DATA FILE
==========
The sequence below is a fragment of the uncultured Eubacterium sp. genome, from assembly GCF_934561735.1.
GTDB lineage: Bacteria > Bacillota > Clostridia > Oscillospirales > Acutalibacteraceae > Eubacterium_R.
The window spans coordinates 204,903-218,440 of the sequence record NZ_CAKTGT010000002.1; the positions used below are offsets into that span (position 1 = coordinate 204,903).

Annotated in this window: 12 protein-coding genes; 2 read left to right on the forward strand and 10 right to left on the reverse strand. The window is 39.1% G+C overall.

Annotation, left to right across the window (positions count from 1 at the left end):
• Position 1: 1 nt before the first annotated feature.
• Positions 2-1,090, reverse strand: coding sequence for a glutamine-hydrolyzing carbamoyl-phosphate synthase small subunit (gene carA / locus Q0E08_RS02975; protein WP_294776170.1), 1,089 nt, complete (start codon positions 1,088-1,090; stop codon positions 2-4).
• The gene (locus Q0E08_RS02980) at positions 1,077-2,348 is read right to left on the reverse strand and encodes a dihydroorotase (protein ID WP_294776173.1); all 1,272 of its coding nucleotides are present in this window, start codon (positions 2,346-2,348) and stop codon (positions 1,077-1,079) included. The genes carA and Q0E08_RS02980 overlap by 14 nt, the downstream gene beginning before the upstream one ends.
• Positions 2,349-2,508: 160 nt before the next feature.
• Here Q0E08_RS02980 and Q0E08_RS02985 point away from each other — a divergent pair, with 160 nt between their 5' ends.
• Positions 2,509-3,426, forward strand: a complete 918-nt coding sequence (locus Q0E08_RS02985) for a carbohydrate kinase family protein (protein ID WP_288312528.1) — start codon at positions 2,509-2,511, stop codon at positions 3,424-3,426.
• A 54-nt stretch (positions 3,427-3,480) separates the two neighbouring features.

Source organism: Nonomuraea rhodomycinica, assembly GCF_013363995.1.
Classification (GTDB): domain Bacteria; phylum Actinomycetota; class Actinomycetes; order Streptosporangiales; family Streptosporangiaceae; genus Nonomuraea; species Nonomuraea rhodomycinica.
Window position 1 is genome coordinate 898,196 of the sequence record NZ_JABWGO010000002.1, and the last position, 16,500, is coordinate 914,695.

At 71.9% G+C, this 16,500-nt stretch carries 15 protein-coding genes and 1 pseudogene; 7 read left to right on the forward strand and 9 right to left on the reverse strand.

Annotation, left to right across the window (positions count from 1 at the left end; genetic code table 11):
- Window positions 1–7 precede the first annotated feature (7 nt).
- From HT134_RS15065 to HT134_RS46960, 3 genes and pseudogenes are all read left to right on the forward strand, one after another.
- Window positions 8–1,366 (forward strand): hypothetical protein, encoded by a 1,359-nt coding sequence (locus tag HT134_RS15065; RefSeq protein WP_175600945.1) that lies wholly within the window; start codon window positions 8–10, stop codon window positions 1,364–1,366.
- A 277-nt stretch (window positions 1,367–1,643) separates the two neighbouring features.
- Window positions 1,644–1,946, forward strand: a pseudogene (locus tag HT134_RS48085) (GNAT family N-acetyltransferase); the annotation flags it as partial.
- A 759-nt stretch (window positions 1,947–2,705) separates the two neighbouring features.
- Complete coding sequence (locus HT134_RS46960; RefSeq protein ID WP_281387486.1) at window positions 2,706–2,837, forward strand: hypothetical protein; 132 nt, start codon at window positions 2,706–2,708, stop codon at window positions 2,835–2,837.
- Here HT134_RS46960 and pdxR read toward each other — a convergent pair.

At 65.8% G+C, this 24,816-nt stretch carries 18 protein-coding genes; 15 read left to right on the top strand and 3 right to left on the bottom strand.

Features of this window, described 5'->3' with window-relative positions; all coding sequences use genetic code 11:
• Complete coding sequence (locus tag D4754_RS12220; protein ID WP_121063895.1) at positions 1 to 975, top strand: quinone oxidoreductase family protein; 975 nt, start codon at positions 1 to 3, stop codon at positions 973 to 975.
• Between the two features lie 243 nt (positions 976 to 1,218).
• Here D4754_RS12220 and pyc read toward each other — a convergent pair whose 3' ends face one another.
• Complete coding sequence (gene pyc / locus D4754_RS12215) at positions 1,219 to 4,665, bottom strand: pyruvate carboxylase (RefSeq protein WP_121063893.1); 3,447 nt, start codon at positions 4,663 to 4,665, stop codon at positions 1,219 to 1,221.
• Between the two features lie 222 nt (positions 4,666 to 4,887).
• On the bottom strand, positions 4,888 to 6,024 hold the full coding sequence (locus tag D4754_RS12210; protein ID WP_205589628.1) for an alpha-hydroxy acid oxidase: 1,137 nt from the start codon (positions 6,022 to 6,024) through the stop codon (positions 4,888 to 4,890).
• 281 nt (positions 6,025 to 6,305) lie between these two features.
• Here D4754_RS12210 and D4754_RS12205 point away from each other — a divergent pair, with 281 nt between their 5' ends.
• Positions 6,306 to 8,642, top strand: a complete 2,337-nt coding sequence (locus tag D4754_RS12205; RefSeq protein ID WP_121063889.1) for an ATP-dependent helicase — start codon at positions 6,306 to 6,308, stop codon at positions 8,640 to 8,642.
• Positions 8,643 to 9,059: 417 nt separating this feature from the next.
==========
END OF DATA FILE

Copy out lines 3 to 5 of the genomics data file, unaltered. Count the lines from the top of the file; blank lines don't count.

The window spans coordinates 204,903-218,440 of the sequence record NZ_CAKTGT010000002.1; the positions used below are offsets into that span (position 1 = coordinate 204,903).

Annotated in this window: 12 protein-coding genes; 2 read left to right on the forward strand and 10 right to left on the reverse strand. The window is 39.1% G+C overall.

Annotation, left to right across the window (positions count from 1 at the left end):